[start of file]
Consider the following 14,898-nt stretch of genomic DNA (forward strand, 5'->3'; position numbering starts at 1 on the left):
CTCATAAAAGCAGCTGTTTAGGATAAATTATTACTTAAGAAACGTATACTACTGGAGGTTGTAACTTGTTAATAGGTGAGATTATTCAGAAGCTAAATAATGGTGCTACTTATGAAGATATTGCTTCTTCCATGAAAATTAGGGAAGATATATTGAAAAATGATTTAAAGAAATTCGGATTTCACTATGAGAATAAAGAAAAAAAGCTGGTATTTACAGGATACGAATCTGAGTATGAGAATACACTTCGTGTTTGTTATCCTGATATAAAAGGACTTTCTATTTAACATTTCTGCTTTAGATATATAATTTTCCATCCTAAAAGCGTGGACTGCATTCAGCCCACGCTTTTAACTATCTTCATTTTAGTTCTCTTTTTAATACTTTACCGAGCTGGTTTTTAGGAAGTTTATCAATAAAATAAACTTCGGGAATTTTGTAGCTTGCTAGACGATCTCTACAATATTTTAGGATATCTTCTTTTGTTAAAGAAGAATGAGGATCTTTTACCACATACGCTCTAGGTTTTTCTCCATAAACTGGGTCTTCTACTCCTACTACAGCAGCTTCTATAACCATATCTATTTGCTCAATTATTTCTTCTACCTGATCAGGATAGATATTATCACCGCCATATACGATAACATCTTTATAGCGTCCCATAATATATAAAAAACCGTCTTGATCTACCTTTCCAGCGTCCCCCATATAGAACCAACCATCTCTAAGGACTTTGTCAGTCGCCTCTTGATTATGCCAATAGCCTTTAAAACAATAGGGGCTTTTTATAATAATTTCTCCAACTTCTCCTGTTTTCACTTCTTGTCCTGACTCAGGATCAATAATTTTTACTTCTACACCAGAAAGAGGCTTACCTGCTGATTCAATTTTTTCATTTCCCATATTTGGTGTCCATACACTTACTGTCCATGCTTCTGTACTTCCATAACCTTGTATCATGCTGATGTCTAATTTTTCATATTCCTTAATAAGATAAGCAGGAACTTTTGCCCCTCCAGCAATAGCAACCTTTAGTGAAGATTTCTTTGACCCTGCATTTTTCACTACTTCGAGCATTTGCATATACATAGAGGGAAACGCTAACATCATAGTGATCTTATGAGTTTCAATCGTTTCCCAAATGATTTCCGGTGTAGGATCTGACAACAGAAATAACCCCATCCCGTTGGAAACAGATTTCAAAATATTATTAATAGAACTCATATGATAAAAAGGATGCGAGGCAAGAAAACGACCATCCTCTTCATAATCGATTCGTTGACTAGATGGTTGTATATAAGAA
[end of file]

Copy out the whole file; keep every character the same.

Consider the following 14,898-nt stretch of genomic DNA (forward strand, 5'->3'; position numbering starts at 1 on the left):
CTCATAAAAGCAGCTGTTTAGGATAAATTATTACTTAAGAAACGTATACTACTGGAGGTTGTAACTTGTTAATAGGTGAGATTATTCAGAAGCTAAATAATGGTGCTACTTATGAAGATATTGCTTCTTCCATGAAAATTAGGGAAGATATATTGAAAAATGATTTAAAGAAATTCGGATTTCACTATGAGAATAAAGAAAAAAAGCTGGTATTTACAGGATACGAATCTGAGTATGAGAATACACTTCGTGTTTGTTATCCTGATATAAAAGGACTTTCTATTTAACATTTCTGCTTTAGATATATAATTTTCCATCCTAAAAGCGTGGACTGCATTCAGCCCACGCTTTTAACTATCTTCATTTTAGTTCTCTTTTTAATACTTTACCGAGCTGGTTTTTAGGAAGTTTATCAATAAAATAAACTTCGGGAATTTTGTAGCTTGCTAGACGATCTCTACAATATTTTAGGATATCTTCTTTTGTTAAAGAAGAATGAGGATCTTTTACCACATACGCTCTAGGTTTTTCTCCATAAACTGGGTCTTCTACTCCTACTACAGCAGCTTCTATAACCATATCTATTTGCTCAATTATTTCTTCTACCTGATCAGGATAGATATTATCACCGCCATATACGATAACATCTTTATAGCGTCCCATAATATATAAAAAACCGTCTTGATCTACCTTTCCAGCGTCCCCCATATAGAACCAACCATCTCTAAGGACTTTGTCAGTCGCCTCTTGATTATGCCAATAGCCTTTAAAACAATAGGGGCTTTTTATAATAATTTCTCCAACTTCTCCTGTTTTCACTTCTTGTCCTGACTCAGGATCAATAATTTTTACTTCTACACCAGAAAGAGGCTTACCTGCTGATTCAATTTTTTCATTTCCCATATTTGGTGTCCATACACTTACTGTCCATGCTTCTGTACTTCCATAACCTTGTATCATGCTGATGTCTAATTTTTCATATTCCTTAATAAGATAAGCAGGAACTTTTGCCCCTCCAGCAATAGCAACCTTTAGTGAAGATTTCTTTGACCCTGCATTTTTCACTACTTCGAGCATTTGCATATACATAGAGGGAAACGCTAACATCATAGTGATCTTATGAGTTTCAATCGTTTCCCAAATGATTTCCGGTGTAGGATCTGACAACAGAAATAACCCCATCCCGTTGGAAACAGATTTCAAAATATTATTAATAGAACTCATATGATAAAAAGGATGCGAGGCAAGAAAACGACCATCCTCTTCATAATCGATTCGTTGACTAGATGGTTGTATATAAGAA